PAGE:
Is it a bird? Is it a plane? Is it Superman? No, it’s Henry Cavill: the Man of Steel. We’ve marvelled at a number of movie physique sensations over recent years, but what many might not actually know is that the very best of them are the work of the same fitness professional.

From the famously chiselled cast of 300 to the man of steel himself, he has sculpted some of the most famous bodies of our time. He is a celebrity trainer with a difference, because he doesn’t just follow the trends, he sets them. His name is Mark Twight.

Henry Cavill wasn’t known for his physique before summer 2013, but he certainly will be from now on. In preparation for the new Superman movie, Cavill was subjected to a torturous training programme, involving five weekly sessions lasting two hours each, and a nutritional regimen that spanned every other one of the 158 hours that made up his week.

Train with Twight, and you can be sure the one thing you’ll have on your hands is a fight. Total commitment is the name of his game. It’s that special type of focus that treads the murky no man’s land between dedication and downright obsession.

An investment of 24 hours a day, seven days a week is considered minimal, but if you want super results, then nothing short of training like Superman himself will suffice. Sounds like a tall order indeed, but could you manage a workout every weekday evening and an eating plan you won’t stray from?

If you think that sounds even remotely doable, then you’ve got a shot at superhuman proportions too. So toss away your kryptonite, or anything else in your life that brings you down, clench your fists and reach for the heavens. Today, we investigate Twight’s methods and find out how to forge a body of steel. Let’s start with some of the overall philosophies that tie his system together.

So toss away your kryptonite, or anything else in your life that brings you down, clench your fists and reach for the heavens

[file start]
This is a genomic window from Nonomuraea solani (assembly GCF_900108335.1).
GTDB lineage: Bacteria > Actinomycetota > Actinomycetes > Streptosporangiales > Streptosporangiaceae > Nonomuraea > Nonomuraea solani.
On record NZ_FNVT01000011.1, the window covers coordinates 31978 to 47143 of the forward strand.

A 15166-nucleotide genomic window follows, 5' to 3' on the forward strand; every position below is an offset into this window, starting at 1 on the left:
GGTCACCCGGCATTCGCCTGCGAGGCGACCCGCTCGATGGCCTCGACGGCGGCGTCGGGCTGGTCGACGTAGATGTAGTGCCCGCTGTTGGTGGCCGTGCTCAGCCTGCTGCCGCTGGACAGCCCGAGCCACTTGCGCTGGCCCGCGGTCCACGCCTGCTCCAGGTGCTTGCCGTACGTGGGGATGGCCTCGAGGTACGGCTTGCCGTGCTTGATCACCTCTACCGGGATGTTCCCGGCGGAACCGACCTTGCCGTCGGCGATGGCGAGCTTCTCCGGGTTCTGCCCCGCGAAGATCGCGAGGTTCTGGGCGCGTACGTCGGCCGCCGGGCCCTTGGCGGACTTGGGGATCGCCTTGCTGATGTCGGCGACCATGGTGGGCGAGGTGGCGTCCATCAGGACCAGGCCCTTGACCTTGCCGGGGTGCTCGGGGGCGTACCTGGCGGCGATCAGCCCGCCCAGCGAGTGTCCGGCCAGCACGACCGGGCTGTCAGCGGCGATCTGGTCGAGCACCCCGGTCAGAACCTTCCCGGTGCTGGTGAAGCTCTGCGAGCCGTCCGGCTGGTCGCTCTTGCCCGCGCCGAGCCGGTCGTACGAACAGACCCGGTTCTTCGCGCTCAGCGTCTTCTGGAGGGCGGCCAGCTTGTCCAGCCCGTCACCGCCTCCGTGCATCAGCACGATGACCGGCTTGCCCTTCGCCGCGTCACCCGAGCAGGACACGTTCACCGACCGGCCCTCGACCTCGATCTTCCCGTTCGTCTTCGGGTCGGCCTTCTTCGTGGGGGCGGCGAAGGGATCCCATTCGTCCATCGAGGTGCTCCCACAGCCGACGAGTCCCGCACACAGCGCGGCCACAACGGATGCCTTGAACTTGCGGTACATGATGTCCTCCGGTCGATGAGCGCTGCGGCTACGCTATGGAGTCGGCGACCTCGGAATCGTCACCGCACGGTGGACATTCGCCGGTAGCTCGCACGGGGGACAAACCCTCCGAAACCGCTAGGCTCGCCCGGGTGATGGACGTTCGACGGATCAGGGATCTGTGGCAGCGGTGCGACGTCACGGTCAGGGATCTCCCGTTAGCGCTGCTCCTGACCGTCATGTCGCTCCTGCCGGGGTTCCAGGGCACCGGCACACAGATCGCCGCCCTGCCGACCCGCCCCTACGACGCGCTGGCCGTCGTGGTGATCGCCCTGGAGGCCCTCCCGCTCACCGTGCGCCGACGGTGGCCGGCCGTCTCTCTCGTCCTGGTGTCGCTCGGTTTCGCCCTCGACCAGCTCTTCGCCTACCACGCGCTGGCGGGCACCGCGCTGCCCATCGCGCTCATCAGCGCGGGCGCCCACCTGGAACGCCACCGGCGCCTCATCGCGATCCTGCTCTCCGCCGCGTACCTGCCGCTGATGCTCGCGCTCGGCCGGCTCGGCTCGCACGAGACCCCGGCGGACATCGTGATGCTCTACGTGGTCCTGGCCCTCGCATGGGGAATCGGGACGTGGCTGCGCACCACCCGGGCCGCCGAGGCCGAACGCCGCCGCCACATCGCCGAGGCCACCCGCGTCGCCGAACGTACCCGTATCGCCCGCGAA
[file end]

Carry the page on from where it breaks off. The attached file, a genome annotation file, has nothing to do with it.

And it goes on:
Twight’s take on nutrition is quite simple: stay as close to natural, organic foods as you can at all times. This naturally excludes highly processed and packaged foods, sweets and junk food. Once you’ve switched all your foods to healthier alternatives, lower your overall calorie intake.

The cast of 300 were on a notoriously low-calorie diet that sent shockwaves of controversy across the fitness media. We need not argue the merits of such a diet here, but for the rest of us the message is clear: don’t overeat.

As for the nature of training, it’s all about getting functional. If you’ve ever heard of the ‘300 workout’, then you’ll already be familiar with his style. The focus is on movements, not muscles. Push, pull, drag, jump and lift your way to elite athleticism, and your appearance will reflect your newfound physical abilities.

Twight also proclaims: “Train all energy systems,” which basically means just jogging or walking won’t cut it. Vary the speed from all-out high through medium to low when you need some recovery, and your results will come faster too.

A workout could be anything from a 60-mile bike ride to a gym lock-in performing 10 sets of 10 squats with less than two minutes’ rest between each set. Other notable basic methods and exercises that stand out in his arsenal include deadlifts, interval training on a stationary bike, kettlebell swings and burpees. Twight also seems to be a fan, not surprisingly, of indoor rowing and racing over the standard Olympic distances.

As for the structure of each individual workout, patterns are difficult to spot. A quick look at his programmes reveals that Twight just loves to mix things up. Vary everything, shock the body, force it to adapt continually and never settle into a comfort zone.

This is all well and good if you have super-trainer himself swooping in to the rescue, but what about the rest of us with real worldly commitments and bodies that feel nothing like steel? Never fear, because today I present the next best thing: a Twight-inspired, weekly routine you don’t need to wear a cape for. Let’s take it from the top.

On Monday hit the gym and pick four exercises to be performed as a circuit. Perform the exercises in series, 25 repetitions each with just 10 deep breaths between, and repeat the whole sequence three times.

Some of Twight’s favourite exercises include squats, burpees, kettlebell swings and windshield wipers (search for these on You Tube for instructions or ask your trainer to show you). This is a truly awesome circuit in itself if you dare give it a try.

On Tuesday pick a cardiovascular machine: treadmill, rower and stepper are all good options. After an easy five-minute warm-up, sprint all out for 45 seconds, then rest and recover for a minute-and-a-half. If you’re on the treadmill, walk during the recovery periods. If you’re on the rower or stepper, stop and catch your breath. Repeat three to four times or even more if you can handle it once your fitness increases, which it will, exponentially.

Rest on Thursday, and for your final weekly venture to the gym on Friday, it’s race day. Choose anything from a 2,000m, 5,000m or 10,000m row, a 1.5K or 5K run, or a 10K cycle. Whatever event you pick, log your time and next time you have a crack at it, try to break your own record.

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